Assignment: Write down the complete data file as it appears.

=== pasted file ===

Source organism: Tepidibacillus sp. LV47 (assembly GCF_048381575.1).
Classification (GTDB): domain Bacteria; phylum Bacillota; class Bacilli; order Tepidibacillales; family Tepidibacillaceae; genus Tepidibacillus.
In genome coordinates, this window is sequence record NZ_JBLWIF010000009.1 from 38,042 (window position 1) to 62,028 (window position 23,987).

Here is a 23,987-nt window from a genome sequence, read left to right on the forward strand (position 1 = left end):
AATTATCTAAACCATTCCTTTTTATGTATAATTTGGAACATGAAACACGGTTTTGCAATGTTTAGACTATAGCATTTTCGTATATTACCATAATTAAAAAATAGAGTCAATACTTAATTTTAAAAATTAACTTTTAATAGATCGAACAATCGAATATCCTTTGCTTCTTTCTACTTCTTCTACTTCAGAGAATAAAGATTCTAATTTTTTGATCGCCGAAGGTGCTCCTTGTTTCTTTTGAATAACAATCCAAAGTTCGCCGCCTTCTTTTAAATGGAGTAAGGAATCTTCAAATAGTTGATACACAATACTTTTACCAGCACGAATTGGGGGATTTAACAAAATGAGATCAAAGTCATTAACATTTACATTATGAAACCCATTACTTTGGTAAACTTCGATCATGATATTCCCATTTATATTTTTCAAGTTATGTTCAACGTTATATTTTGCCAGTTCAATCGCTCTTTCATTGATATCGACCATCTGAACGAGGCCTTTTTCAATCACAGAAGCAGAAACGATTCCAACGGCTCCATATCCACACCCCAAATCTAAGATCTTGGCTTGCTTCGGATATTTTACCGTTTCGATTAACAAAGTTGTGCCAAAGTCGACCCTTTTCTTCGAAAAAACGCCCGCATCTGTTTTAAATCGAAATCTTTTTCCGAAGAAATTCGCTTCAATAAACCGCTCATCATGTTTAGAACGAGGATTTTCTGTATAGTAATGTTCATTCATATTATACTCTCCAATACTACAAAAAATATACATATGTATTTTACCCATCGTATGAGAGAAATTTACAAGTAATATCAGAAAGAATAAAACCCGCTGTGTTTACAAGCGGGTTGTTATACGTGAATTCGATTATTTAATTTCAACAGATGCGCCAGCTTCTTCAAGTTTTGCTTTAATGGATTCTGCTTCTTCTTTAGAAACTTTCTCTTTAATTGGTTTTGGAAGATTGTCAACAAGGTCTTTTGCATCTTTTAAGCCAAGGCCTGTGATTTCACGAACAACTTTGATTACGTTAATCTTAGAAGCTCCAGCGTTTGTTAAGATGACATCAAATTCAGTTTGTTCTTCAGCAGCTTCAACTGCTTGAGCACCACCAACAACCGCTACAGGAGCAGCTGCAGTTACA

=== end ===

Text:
Source organism: Tepidibacillus sp. LV47 (assembly GCF_048381575.1).
Classification (GTDB): domain Bacteria; phylum Bacillota; class Bacilli; order Tepidibacillales; family Tepidibacillaceae; genus Tepidibacillus.
In genome coordinates, this window is sequence record NZ_JBLWIF010000009.1 from 38,042 (window position 1) to 62,028 (window position 23,987).

Here is a 23,987-nt window from a genome sequence, read left to right on the forward strand (position 1 = left end):
AATTATCTAAACCATTCCTTTTTATGTATAATTTGGAACATGAAACACGGTTTTGCAATGTTTAGACTATAGCATTTTCGTATATTACCATAATTAAAAAATAGAGTCAATACTTAATTTTAAAAATTAACTTTTAATAGATCGAACAATCGAATATCCTTTGCTTCTTTCTACTTCTTCTACTTCAGAGAATAAAGATTCTAATTTTTTGATCGCCGAAGGTGCTCCTTGTTTCTTTTGAATAACAATCCAAAGTTCGCCGCCTTCTTTTAAATGGAGTAAGGAATCTTCAAATAGTTGATACACAATACTTTTACCAGCACGAATTGGGGGATTTAACAAAATGAGATCAAAGTCATTAACATTTACATTATGAAACCCATTACTTTGGTAAACTTCGATCATGATATTCCCATTTATATTTTTCAAGTTATGTTCAACGTTATATTTTGCCAGTTCAATCGCTCTTTCATTGATATCGACCATCTGAACGAGGCCTTTTTCAATCACAGAAGCAGAAACGATTCCAACGGCTCCATATCCACACCCCAAATCTAAGATCTTGGCTTGCTTCGGATATTTTACCGTTTCGATTAACAAAGTTGTGCCAAAGTCGACCCTTTTCTTCGAAAAAACGCCCGCATCTGTTTTAAATCGAAATCTTTTTCCGAAGAAATTCGCTTCAATAAACCGCTCATCATGTTTAGAACGAGGATTTTCTGTATAGTAATGTTCATTCATATTATACTCTCCAATACTACAAAAAATATACATATGTATTTTACCCATCGTATGAGAGAAATTTACAAGTAATATCAGAAAGAATAAAACCCGCTGTGTTTACAAGCGGGTTGTTATACGTGAATTCGATTATTTAATTTCAACAGATGCGCCAGCTTCTTCAAGTTTTGCTTTAATGGATTCTGCTTCTTCTTTAGAAACTTTCTCTTTAATTGGTTTTGGAAGATTGTCAACAAGGTCTTTTGCATCTTTTAAGCCAAGGCCTGTGATTTCACGAACAACTTTGATTACGTTAATCTTAGAAGCTCCAGCGTTTGTTAAGATGACATCAAATTCAGTTTGTTCTTCAGCAGCTTCAACTGCTTGAGCACCACCAACAACCGCTACAGGAGCAGCTGCAGTTACA